The Federal Reserve ended its QE3 large-scale asset purchase program already in 2014, which consisted of monthly purchases of billions of US Treasuries and mortgage-backed securities (MBS). But the Fed never did really end QE. The Fed reinvested the principal of maturing bonds automatically into new bonds. The Fed´s balance sheet thus never shrunk. Until this month. The Fed has now finally decided to no longer automatically reinvest the principal of maturing bonds. The grand finale of QE is beginning and, in a certain sense, it is only beginning now. How will the Fed´s balance sheet reduction be executed and what will be the consequences?
The Trajectory of the Fed´s Balance Sheet
Besides the fact that we can currently expect one more rate hike later this year (in December), the Fed will begin to gradually reduce the size of its balance sheet as early as this month.
The Fed will embark upon this task in a rather cautious way. This October, the Fed will no longer reinvest the proceeds of $6 billion dollar of maturing US Treasuries and $4 billion dollar of maturing mortgage-backed securities (MBS), which implies a monthly balance sheet reduction of $10 billion dollar. Then, this amount will be gradually upped to a total of $30 billion dollar of US Treasuries and $20 billion dollar of MBS over time.
Or put in the Fed´s very own words:
“For payments of principal that the Federal Reserve receives from maturing Treasury securities, the Committee anticipates that the cap will be $6 billion per month initially and will increase in steps of $6 billion at three-month intervals over 12 months until it reaches $30 billion per month. For payments of principal that the Federal Reserve receives from its holdings of agency debt and mortgage-backed securities, the Committee anticipates that the cap will be $4 billion per month initially and will increase in steps of $4 billion at three-month intervals over 12 months until it reaches $20 billion per month.”
Over time, this implies that the Fed´s balance sheet, in theory, will be reduced significantly yet slowly:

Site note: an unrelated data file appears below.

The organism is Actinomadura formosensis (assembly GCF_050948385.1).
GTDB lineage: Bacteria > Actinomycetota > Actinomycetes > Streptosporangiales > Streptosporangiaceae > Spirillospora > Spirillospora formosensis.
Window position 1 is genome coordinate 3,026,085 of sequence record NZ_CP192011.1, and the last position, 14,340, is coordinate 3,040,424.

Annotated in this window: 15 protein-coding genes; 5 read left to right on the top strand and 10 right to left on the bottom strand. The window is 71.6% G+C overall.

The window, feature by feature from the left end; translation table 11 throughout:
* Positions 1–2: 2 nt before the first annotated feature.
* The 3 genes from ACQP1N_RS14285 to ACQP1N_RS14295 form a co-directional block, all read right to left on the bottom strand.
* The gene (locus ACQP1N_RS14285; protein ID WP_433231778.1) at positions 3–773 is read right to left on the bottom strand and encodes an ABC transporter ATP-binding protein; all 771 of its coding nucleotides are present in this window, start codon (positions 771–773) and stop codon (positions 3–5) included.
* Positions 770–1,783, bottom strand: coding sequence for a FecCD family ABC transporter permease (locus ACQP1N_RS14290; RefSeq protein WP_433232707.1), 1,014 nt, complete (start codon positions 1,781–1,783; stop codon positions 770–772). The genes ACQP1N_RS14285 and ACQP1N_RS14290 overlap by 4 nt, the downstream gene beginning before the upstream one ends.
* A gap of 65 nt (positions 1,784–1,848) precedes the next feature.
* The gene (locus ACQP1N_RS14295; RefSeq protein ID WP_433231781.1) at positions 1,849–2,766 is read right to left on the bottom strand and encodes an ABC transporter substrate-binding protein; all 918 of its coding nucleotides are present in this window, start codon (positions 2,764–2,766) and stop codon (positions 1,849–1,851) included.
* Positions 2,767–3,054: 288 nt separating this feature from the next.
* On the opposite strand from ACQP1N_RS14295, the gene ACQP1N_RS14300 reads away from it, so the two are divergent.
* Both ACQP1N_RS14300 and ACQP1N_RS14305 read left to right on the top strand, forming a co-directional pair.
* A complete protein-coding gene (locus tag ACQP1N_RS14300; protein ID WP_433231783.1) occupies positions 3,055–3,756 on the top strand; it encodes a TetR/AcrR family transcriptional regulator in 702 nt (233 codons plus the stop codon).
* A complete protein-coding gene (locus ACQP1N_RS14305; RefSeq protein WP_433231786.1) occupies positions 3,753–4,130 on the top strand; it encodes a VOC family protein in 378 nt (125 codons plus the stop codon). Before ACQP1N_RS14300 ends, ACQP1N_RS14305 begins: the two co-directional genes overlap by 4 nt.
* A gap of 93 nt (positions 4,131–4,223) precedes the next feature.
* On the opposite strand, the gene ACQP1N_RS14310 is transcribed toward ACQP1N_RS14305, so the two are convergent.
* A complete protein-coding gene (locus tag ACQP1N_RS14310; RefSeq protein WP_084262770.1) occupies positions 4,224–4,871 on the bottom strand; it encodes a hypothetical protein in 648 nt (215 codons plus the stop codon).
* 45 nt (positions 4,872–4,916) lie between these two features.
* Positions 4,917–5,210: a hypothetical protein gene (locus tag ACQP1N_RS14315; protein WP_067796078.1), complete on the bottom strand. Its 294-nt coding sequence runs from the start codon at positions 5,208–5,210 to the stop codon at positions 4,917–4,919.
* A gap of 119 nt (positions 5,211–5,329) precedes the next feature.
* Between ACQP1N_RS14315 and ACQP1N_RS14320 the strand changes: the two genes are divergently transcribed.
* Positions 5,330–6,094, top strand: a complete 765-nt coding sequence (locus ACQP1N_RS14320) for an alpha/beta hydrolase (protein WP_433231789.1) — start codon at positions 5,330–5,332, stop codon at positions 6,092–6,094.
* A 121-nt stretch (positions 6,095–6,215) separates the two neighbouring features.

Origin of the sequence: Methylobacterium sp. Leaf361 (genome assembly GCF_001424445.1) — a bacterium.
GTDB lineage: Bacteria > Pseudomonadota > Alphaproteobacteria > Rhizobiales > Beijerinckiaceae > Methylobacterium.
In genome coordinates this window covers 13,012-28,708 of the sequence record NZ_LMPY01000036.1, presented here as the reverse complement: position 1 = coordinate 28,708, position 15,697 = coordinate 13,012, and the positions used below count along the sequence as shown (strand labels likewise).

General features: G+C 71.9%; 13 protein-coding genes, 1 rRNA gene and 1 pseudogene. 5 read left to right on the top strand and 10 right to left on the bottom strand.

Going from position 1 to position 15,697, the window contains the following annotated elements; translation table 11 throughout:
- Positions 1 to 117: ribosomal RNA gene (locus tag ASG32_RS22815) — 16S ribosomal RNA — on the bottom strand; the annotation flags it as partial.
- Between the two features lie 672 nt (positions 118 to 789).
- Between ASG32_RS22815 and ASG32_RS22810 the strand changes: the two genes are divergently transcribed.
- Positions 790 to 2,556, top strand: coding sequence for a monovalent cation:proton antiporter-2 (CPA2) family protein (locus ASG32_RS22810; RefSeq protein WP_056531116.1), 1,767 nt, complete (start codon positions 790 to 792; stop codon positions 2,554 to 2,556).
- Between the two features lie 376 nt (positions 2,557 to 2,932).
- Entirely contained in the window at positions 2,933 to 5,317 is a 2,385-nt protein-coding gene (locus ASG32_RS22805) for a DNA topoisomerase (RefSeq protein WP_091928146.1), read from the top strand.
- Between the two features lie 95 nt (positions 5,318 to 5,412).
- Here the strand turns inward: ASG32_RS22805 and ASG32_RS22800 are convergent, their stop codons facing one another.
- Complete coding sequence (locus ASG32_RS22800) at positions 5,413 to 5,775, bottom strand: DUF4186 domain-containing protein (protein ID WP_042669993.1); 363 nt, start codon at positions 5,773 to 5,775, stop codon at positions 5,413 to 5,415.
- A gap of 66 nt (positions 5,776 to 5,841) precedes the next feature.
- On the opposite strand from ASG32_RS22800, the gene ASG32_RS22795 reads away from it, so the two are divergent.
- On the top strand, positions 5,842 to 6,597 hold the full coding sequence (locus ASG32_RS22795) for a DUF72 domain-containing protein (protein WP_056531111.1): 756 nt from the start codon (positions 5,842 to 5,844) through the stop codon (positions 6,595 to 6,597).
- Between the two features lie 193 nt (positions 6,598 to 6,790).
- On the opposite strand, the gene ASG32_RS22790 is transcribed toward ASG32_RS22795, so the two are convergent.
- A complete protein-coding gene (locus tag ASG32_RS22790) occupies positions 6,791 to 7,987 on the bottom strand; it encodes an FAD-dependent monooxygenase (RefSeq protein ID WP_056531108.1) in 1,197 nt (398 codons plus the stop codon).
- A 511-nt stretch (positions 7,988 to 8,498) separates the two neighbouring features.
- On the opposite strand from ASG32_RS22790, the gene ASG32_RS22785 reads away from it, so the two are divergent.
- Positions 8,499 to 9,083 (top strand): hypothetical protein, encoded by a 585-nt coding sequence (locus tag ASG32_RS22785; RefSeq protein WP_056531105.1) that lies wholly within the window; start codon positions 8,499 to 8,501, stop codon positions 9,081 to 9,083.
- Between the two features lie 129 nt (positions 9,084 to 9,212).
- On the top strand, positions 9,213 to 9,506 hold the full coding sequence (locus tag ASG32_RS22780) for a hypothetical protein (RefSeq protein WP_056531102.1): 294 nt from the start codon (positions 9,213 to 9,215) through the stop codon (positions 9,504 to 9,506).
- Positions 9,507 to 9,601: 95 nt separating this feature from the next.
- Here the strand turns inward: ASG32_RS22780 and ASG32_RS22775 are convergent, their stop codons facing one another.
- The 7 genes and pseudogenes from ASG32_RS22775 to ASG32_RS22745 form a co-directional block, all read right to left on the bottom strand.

As you are able to observe for yourself in the above graph, the Fed balance sheet, which currently stands at almost $4,500 billion dollar, will be gradually reduced to $2,500 billion dollar in 2021. In other words, it took the Fed five years to go from practically $500 billion to $4,500 billion dollar, but it will take much longer than five years before the Fed is able to reduce its balance sheet by an amount that gets anywhere close to that enormous increase.
There is, by the way, not even consensus among Fed board members whether the central bank should even shrink its balance sheet. Former Fed Chair Ben Bernanke was, for instance, of the opinion that maintaining the balance sheet at its current size was a far better option. According to Ben Bernanke, and also ECB Chair Mario Draghi by the way, the Fed can simply adjust the interest rate it pays to deposit holders (generally commercial banks) without any need to reduce the balance sheet.
However, the Fed is not the only central bank that is modifying its balance sheet. If we, in addition, include any changes in the balance sheet compositions of other major central banks (mainly the ECB and the Bank of Japan, or BoJ in short), we will see that, in net terms, central banks are still expanding their balance sheets:
Consequences of the Fed´s Balance Sheet Reduction
Curiously enough, the dominant logic at the Fed appears to be the idea that, since it in this case does not directly sell bonds in the market but simply holds bonds to maturity, the impact on markets will be less than if they were to sell assets directly in the market. That this idea is close to insane, is proven by the fact that the US Treasury must roll over the maturing bonds and refinance them, you can guess it by now, in the market. And whether it is the Fed or the Treasury who turns out selling the bond, is rather immaterial for interest rates.
The most important consequence of the Fed´s balance sheet reduction is higher interest rates on long-term debt. And the Fed will, one way or another, reduce demand for long-dated debt.
What the Fed has done since the beginning of QE, is buying up large amounts of long-dated bonds by issuing short-term credit (deposits). As such, the Fed reduces, all other things equal, long-term interest rates and raises short-term interest rates.
This time the effect will be the exact opposite. By selling long-dated bonds, long-term interest rates will creep up, whereas by removing short-term credit from circulation short-term interest rates will tend to fall.
But with higher interest rates, the US economy is bound to plunge back into an economic slowdown. Many businesses on the margin will get into financial trouble. Businesses that, for now, have been relying heavily on capital markets to finance their negative cash flows, such as Netflix and Tesla which we both discussed last week, will no longer be able to finance their deficits on financial markets.
But will the next rate hike be significant enough to have any impact upon financial markets?
Whatever the answer may be to that question, higher interest rates in the US translate into a stronger dollar. After a correction to an EURUSD-rate of 1.21, the tide now seems to have turned in forex markets. The dollar rallied to 1.17 in the course of a week. And that trend will, according to my judgment, be sustained.